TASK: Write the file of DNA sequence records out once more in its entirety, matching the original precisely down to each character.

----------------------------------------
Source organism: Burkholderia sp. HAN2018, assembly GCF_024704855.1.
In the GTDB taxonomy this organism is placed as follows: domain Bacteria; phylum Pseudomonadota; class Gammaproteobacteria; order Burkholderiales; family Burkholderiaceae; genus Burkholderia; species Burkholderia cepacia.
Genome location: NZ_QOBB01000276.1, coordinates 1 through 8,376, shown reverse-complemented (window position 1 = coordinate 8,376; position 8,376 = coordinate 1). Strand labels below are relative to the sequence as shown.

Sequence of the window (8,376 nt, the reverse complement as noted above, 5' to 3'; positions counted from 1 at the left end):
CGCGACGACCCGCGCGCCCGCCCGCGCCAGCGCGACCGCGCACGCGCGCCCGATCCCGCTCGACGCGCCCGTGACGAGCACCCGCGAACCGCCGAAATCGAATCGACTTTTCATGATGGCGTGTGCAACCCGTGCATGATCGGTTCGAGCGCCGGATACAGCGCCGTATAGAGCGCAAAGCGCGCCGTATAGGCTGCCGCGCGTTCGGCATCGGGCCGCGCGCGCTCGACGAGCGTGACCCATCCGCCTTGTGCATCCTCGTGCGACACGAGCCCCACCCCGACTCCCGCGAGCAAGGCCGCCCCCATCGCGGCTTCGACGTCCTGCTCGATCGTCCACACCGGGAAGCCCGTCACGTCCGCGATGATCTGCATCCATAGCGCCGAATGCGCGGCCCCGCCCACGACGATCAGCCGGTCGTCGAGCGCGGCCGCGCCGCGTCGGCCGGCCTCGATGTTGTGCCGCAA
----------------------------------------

Source organism: Burkholderia sp. HAN2018, assembly GCF_024704855.1.
In the GTDB taxonomy this organism is placed as follows: domain Bacteria; phylum Pseudomonadota; class Gammaproteobacteria; order Burkholderiales; family Burkholderiaceae; genus Burkholderia; species Burkholderia cepacia.
Genome location: NZ_QOBB01000276.1, coordinates 1 through 8,376, shown reverse-complemented (window position 1 = coordinate 8,376; position 8,376 = coordinate 1). Strand labels below are relative to the sequence as shown.

Sequence of the window (8,376 nt, the reverse complement as noted above, 5' to 3'; positions counted from 1 at the left end):
CGCGACGACCCGCGCGCCCGCCCGCGCCAGCGCGACCGCGCACGCGCGCCCGATCCCGCTCGACGCGCCCGTGACGAGCACCCGCGAACCGCCGAAATCGAATCGACTTTTCATGATGGCGTGTGCAACCCGTGCATGATCGGTTCGAGCGCCGGATACAGCGCCGTATAGAGCGCAAAGCGCGCCGTATAGGCTGCCGCGCGTTCGGCATCGGGCCGCGCGCGCTCGACGAGCGTGACCCATCCGCCTTGTGCATCCTCGTGCGACACGAGCCCCACCCCGACTCCCGCGAGCAAGGCCGCCCCCATCGCGGCTTCGACGTCCTGCTCGATCGTCCACACCGGGAAGCCCGTCACGTCCGCGATGATCTGCATCCATAGCGCCGAATGCGCGGCCCCGCCCACGACGATCAGCCGGTCGTCGAGCGCGGCCGCGCCGCGTCGGCCGGCCTCGATGTTGTGCCGCAA